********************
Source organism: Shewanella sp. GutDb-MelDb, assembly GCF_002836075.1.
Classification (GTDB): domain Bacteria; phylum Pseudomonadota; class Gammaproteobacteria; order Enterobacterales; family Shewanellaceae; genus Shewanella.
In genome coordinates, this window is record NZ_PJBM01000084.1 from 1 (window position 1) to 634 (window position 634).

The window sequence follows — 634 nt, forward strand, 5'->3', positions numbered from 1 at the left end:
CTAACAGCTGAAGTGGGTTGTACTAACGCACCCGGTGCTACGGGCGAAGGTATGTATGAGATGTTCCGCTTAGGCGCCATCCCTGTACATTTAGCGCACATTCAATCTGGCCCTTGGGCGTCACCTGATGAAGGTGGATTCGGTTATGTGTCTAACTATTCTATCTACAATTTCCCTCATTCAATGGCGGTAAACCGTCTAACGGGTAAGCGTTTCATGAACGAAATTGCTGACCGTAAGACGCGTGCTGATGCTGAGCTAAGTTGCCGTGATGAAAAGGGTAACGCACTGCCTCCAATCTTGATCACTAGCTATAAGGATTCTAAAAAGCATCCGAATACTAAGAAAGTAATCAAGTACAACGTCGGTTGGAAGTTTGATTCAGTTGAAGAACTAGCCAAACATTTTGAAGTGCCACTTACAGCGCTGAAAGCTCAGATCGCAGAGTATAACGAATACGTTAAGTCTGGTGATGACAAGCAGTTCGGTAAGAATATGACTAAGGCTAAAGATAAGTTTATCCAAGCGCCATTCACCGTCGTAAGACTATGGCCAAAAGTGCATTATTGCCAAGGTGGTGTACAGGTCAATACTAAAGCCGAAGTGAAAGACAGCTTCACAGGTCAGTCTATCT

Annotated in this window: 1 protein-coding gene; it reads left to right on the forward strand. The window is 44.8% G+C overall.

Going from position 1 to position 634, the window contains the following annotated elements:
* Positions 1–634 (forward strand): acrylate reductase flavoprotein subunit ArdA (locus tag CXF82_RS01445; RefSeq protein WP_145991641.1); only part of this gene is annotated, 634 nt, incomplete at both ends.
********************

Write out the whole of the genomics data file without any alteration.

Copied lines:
Source organism: Shewanella sp. GutDb-MelDb, assembly GCF_002836075.1.
Classification (GTDB): domain Bacteria; phylum Pseudomonadota; class Gammaproteobacteria; order Enterobacterales; family Shewanellaceae; genus Shewanella.
In genome coordinates, this window is record NZ_PJBM01000084.1 from 1 (window position 1) to 634 (window position 634).

The window sequence follows — 634 nt, forward strand, 5'->3', positions numbered from 1 at the left end:
CTAACAGCTGAAGTGGGTTGTACTAACGCACCCGGTGCTACGGGCGAAGGTATGTATGAGATGTTCCGCTTAGGCGCCATCCCTGTACATTTAGCGCACATTCAATCTGGCCCTTGGGCGTCACCTGATGAAGGTGGATTCGGTTATGTGTCTAACTATTCTATCTACAATTTCCCTCATTCAATGGCGGTAAACCGTCTAACGGGTAAGCGTTTCATGAACGAAATTGCTGACCGTAAGACGCGTGCTGATGCTGAGCTAAGTTGCCGTGATGAAAAGGGTAACGCACTGCCTCCAATCTTGATCACTAGCTATAAGGATTCTAAAAAGCATCCGAATACTAAGAAAGTAATCAAGTACAACGTCGGTTGGAAGTTTGATTCAGTTGAAGAACTAGCCAAACATTTTGAAGTGCCACTTACAGCGCTGAAAGCTCAGATCGCAGAGTATAACGAATACGTTAAGTCTGGTGATGACAAGCAGTTCGGTAAGAATATGACTAAGGCTAAAGATAAGTTTATCCAAGCGCCATTCACCGTCGTAAGACTATGGCCAAAAGTGCATTATTGCCAAGGTGGTGTACAGGTCAATACTAAAGCCGAAGTGAAAGACAGCTTCACAGGTCAGTCTATCT

Annotated in this window: 1 protein-coding gene; it reads left to right on the forward strand. The window is 44.8% G+C overall.

Going from position 1 to position 634, the window contains the following annotated elements:
* Positions 1–634 (forward strand): acrylate reductase flavoprotein subunit ArdA (locus tag CXF82_RS01445; RefSeq protein WP_145991641.1); only part of this gene is annotated, 634 nt, incomplete at both ends.